Show me a graph for ANY investment class ever, that has shown out-sized, well above average gains for 10 years or so and then shows a nice gentle leveling out, in to a flat plateau for a couple of years before moving up again.
I didn't think so.
Eventually the doom and gloomers will be right timing is the tricky part. Unless human nature changes and I see little evidence of that happening.

Look at a graph of NZ house values over the last 30 years, it's exactly as you have described!

Touche, you are correct
Interesting how volatile it has become in the most recent part of the cycle.
I got nothing really, perhaps NZ housing is a bullet proof investment........

S4AUH, Like Sydney, there are a lot of people in that situation in Auckland who’ve bought with large mortgages in the past few years. The current Sydney situation is a cautionary tale for Auckland, as the price to income ratio is similar, and most thought it would not drop so much.

Good news , still a long way to go to see real value tho

Coastal North Shore down 3% in 12 months
$30,000 on a mill down
I’m in LV as I write & here we call that losing

On a brighter note NZ is doing well A stable country with good laws little corruption & great climate
NZ compared to UK USA Canada & Australia is looking supremely good overall in my opinion & I do considerable traveling
NZ is pretty special

The Auckland City drop is so minuscule.

All we need to do is get your basic, entry level house, valued at around 700K in Auckland and get mortgage interest rates at about 2.95%. This way mortgage interest will be significantly cheaper than rent and there will be opportunities for people to pay the mortgage capital.

We're actually almost there with even more value outside of Auckland.


700k is still over 10+ of the Auckland average wage, classed as unaffordable by most measures, we need 200k wiped from that to get back to a more affordable measure,
in saying that a slow decline in house prices and some wage growth for a couple of years will get us there

@sharetrader .......I honestly dont think a $200k drop will happen ............ largely because the costs of new builds is so high , its propping up the prices of older houses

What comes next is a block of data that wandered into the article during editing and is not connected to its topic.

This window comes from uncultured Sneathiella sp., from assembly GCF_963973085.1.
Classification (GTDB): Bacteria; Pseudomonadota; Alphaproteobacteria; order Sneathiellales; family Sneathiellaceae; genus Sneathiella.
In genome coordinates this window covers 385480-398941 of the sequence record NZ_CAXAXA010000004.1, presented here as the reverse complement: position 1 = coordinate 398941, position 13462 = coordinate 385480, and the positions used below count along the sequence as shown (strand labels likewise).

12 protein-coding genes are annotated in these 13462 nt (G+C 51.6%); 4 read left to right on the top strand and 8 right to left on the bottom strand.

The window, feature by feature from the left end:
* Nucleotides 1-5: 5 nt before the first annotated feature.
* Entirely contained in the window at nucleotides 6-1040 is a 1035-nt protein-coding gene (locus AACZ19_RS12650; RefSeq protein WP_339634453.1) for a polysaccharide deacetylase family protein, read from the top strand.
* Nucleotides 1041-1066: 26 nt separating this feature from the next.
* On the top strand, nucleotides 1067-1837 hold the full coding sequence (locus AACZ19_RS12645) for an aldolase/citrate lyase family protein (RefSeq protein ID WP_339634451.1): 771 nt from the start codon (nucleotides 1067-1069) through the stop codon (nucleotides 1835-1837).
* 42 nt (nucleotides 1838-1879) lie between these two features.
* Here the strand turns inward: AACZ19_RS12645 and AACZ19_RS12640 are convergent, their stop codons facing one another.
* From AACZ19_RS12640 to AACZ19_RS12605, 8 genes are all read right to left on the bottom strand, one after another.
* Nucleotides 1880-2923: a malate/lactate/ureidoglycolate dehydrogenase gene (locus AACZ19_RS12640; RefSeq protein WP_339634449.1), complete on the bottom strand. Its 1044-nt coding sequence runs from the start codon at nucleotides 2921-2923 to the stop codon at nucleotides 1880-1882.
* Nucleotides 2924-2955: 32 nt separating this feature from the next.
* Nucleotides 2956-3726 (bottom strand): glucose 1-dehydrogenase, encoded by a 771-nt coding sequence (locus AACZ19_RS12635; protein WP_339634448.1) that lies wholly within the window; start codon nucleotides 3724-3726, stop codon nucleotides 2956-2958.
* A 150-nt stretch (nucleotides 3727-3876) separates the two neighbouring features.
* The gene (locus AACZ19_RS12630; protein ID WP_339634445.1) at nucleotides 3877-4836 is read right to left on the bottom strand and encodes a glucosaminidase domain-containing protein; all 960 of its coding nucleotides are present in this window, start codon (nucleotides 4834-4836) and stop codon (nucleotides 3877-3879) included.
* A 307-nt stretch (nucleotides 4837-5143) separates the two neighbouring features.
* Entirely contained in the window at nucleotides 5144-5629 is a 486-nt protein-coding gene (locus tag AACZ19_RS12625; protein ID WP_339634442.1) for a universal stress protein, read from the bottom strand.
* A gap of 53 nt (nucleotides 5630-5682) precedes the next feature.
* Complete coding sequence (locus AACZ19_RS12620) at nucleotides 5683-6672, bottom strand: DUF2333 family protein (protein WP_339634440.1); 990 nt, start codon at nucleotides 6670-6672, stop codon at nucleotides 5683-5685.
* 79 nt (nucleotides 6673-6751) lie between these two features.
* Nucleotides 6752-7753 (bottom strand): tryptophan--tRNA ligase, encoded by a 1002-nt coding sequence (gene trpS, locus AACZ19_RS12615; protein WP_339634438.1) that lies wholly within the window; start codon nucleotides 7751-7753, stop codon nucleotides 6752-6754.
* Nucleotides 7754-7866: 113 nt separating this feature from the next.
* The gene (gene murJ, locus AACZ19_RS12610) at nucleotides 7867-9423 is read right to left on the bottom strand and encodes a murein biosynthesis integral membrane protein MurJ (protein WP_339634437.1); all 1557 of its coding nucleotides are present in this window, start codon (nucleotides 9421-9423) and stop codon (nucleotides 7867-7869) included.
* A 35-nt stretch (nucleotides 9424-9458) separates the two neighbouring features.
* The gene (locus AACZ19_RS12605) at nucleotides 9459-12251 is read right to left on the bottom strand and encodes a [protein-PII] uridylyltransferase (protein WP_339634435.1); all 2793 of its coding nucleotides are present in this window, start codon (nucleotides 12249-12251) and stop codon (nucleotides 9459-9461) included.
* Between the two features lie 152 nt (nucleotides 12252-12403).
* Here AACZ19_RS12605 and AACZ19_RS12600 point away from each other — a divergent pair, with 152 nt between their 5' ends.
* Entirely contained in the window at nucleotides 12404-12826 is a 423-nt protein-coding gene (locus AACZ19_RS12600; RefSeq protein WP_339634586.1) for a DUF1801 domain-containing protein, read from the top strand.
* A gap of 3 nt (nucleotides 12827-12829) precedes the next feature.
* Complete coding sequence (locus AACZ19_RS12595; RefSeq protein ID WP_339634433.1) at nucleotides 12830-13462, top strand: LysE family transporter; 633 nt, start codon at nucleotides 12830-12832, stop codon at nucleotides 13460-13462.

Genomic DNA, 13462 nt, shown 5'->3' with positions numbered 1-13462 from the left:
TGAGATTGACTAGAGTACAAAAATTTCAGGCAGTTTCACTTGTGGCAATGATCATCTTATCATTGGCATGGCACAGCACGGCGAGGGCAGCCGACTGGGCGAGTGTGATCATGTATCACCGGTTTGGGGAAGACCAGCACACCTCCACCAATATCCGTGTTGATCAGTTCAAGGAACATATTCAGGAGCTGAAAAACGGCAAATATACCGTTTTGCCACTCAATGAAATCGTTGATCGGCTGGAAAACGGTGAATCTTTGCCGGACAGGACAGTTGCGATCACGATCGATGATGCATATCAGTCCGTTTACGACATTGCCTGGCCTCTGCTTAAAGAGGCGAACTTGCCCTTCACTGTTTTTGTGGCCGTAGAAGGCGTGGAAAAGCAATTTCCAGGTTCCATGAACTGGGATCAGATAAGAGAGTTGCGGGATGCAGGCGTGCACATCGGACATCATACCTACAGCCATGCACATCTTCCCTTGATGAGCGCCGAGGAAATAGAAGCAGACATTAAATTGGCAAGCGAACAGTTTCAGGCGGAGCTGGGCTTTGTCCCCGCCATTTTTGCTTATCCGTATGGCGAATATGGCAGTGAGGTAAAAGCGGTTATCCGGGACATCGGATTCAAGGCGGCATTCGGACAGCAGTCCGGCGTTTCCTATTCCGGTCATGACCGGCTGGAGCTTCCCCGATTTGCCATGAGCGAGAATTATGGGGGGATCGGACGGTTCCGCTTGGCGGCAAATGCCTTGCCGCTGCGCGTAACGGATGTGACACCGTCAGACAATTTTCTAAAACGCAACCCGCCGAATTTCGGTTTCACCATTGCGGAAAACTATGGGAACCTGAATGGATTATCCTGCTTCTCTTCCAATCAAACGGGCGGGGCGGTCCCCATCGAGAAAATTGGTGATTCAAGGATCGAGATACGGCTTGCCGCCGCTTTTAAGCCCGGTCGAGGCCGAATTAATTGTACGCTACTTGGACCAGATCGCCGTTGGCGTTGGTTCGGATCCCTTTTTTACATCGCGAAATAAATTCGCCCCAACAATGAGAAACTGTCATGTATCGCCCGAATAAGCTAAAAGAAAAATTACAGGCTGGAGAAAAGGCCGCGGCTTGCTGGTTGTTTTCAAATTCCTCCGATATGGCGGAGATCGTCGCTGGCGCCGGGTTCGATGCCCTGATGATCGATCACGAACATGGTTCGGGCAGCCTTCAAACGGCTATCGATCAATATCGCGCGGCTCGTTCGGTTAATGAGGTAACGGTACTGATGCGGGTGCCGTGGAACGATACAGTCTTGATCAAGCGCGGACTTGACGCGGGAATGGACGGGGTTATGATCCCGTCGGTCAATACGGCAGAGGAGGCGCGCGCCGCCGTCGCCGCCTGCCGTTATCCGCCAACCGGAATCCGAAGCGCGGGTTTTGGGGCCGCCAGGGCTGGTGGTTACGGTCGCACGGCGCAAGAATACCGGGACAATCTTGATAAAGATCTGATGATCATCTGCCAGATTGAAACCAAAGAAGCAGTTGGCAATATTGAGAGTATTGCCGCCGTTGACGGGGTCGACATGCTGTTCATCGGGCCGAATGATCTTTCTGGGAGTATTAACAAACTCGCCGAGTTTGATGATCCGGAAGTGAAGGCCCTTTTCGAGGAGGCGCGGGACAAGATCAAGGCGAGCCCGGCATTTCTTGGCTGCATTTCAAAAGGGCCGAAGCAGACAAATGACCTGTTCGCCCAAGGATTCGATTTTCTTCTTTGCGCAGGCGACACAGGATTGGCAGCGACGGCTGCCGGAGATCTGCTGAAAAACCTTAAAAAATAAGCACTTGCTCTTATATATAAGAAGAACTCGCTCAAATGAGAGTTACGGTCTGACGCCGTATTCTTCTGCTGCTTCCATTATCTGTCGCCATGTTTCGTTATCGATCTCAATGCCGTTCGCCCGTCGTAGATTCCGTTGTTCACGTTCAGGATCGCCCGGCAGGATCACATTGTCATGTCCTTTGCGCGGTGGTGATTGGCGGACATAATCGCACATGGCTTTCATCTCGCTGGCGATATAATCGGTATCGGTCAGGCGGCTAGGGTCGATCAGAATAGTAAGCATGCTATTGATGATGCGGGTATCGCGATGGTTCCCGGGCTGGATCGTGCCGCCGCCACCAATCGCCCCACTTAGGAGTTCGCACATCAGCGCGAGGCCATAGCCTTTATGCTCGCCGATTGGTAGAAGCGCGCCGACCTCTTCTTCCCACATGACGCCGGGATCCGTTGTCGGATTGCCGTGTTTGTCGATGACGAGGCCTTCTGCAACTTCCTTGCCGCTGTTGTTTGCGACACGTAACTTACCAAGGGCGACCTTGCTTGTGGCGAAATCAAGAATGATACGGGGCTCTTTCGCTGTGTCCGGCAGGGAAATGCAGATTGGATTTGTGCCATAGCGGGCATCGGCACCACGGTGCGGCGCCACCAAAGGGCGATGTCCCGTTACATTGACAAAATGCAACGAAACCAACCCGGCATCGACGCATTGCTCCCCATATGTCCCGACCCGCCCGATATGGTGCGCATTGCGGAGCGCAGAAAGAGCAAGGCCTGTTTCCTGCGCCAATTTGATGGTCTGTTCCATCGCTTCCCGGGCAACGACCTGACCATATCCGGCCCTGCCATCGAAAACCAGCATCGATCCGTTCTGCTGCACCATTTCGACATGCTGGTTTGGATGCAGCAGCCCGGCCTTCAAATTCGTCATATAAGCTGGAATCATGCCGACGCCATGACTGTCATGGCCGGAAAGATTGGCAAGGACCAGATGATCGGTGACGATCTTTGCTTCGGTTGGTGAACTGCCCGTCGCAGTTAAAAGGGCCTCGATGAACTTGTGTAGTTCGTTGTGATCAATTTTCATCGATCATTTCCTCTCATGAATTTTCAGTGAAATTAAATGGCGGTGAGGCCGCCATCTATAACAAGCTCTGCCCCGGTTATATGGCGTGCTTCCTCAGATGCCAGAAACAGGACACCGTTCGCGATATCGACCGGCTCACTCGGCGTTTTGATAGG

Sharetrader is right, you only have to look at this years auction results for Auckland to realize that there's been a huge drop in the number of sales in the expensive central suburbs. That's largely due to the AML regulations that were enforced a the end of January this year.

So a $200k from on a multi million dollar home is nothing really, wait till they drop say by $500k. May be then will you wake up to the real world.

Just remember Zachary was a post & telegraph worker who gravitated into computer / server hardware & rental investments He reads a little & likes to quote in his pieces here
As a boy he would sit in front of the families black & white tele & watch Lost in Space
He idolized the dastardly Zachary Smith
He is a baby boomer
He is heavily committed in the popular belief that property made him wealthy so anyone should be able to do the same
I think he’s done very well financially & probably deserves congratulations
I just wish empathy came with his responses more often
A more rounded response perhaps
Millennials deserve a break they have tens of thousands of student loans to contend with & a low wage economy I have family knowledge of the pathetically low wages / salaries NZ youth are paid in demanding vocations.

If the Government were actually serious about Kiwibuild, aside from addressing the red tape/building supplies monopoly side of things they would offer 2% "State Advances" mortgages to First Home Buyers fixed for a minimum of 5 years. The house has already been built, paid for, from the government coffers. Why not cut out the middle man and have the home owner pay the Government instead of a bank?

Yes, I think that has to happen for KB to be a success.

Kiwi build will not be a success because there isn't actually a shortage of housing. So building many more houses won't fix anything.
And you keep referring to numbers. If this is that % and that is another % then people will be able to buy, theoretically. Unfortunately people are not rational when investing. Once a market has turned it doesn't matter if they can or can't theoretically buy a house, they won't, because sentiment will be a against it and it is very hard to go against the herd.